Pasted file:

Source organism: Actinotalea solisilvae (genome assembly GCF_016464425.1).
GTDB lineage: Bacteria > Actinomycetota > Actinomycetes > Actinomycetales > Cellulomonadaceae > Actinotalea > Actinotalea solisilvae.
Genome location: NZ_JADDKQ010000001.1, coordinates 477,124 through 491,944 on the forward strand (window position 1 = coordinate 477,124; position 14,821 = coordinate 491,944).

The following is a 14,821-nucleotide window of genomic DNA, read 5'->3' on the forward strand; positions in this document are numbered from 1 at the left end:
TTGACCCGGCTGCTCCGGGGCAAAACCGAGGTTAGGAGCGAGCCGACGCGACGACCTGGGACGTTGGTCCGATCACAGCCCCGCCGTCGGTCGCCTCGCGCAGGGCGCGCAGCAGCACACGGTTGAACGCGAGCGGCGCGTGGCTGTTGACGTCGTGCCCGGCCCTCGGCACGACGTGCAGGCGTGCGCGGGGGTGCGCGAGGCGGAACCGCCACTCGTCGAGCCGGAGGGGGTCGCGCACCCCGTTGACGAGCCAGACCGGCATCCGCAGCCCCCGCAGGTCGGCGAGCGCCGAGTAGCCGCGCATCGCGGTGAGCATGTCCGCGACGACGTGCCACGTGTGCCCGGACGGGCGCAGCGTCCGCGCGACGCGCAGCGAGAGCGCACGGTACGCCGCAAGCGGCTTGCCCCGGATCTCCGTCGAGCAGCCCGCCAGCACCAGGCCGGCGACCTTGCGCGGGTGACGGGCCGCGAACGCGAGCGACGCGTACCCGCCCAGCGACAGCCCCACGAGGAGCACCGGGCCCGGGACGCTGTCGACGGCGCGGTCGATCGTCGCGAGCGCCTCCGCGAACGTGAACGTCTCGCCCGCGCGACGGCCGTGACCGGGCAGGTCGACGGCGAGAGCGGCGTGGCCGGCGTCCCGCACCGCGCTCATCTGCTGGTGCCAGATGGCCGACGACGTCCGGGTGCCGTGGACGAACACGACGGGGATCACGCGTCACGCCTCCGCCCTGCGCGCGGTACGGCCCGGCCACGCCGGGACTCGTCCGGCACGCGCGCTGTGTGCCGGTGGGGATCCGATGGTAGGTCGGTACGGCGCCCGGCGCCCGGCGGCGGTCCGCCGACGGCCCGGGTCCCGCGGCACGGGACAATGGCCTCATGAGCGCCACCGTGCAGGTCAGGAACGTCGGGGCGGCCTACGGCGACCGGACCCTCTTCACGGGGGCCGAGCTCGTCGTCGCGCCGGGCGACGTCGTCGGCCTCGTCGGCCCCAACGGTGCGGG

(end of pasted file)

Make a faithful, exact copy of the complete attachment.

Source organism: Actinotalea solisilvae (genome assembly GCF_016464425.1).
GTDB lineage: Bacteria > Actinomycetota > Actinomycetes > Actinomycetales > Cellulomonadaceae > Actinotalea > Actinotalea solisilvae.
Genome location: NZ_JADDKQ010000001.1, coordinates 477,124 through 491,944 on the forward strand (window position 1 = coordinate 477,124; position 14,821 = coordinate 491,944).

The following is a 14,821-nucleotide window of genomic DNA, read 5'->3' on the forward strand; positions in this document are numbered from 1 at the left end:
TTGACCCGGCTGCTCCGGGGCAAAACCGAGGTTAGGAGCGAGCCGACGCGACGACCTGGGACGTTGGTCCGATCACAGCCCCGCCGTCGGTCGCCTCGCGCAGGGCGCGCAGCAGCACACGGTTGAACGCGAGCGGCGCGTGGCTGTTGACGTCGTGCCCGGCCCTCGGCACGACGTGCAGGCGTGCGCGGGGGTGCGCGAGGCGGAACCGCCACTCGTCGAGCCGGAGGGGGTCGCGCACCCCGTTGACGAGCCAGACCGGCATCCGCAGCCCCCGCAGGTCGGCGAGCGCCGAGTAGCCGCGCATCGCGGTGAGCATGTCCGCGACGACGTGCCACGTGTGCCCGGACGGGCGCAGCGTCCGCGCGACGCGCAGCGAGAGCGCACGGTACGCCGCAAGCGGCTTGCCCCGGATCTCCGTCGAGCAGCCCGCCAGCACCAGGCCGGCGACCTTGCGCGGGTGACGGGCCGCGAACGCGAGCGACGCGTACCCGCCCAGCGACAGCCCCACGAGGAGCACCGGGCCCGGGACGCTGTCGACGGCGCGGTCGATCGTCGCGAGCGCCTCCGCGAACGTGAACGTCTCGCCCGCGCGACGGCCGTGACCGGGCAGGTCGACGGCGAGAGCGGCGTGGCCGGCGTCCCGCACCGCGCTCATCTGCTGGTGCCAGATGGCCGACGACGTCCGGGTGCCGTGGACGAACACGACGGGGATCACGCGTCACGCCTCCGCCCTGCGCGCGGTACGGCCCGGCCACGCCGGGACTCGTCCGGCACGCGCGCTGTGTGCCGGTGGGGATCCGATGGTAGGTCGGTACGGCGCCCGGCGCCCGGCGGCGGTCCGCCGACGGCCCGGGTCCCGCGGCACGGGACAATGGCCTCATGAGCGCCACCGTGCAGGTCAGGAACGTCGGGGCGGCCTACGGCGACCGGACCCTCTTCACGGGGGCCGAGCTCGTCGTCGCGCCGGGCGACGTCGTCGGCCTCGTCGGCCCCAACGGTGCGGG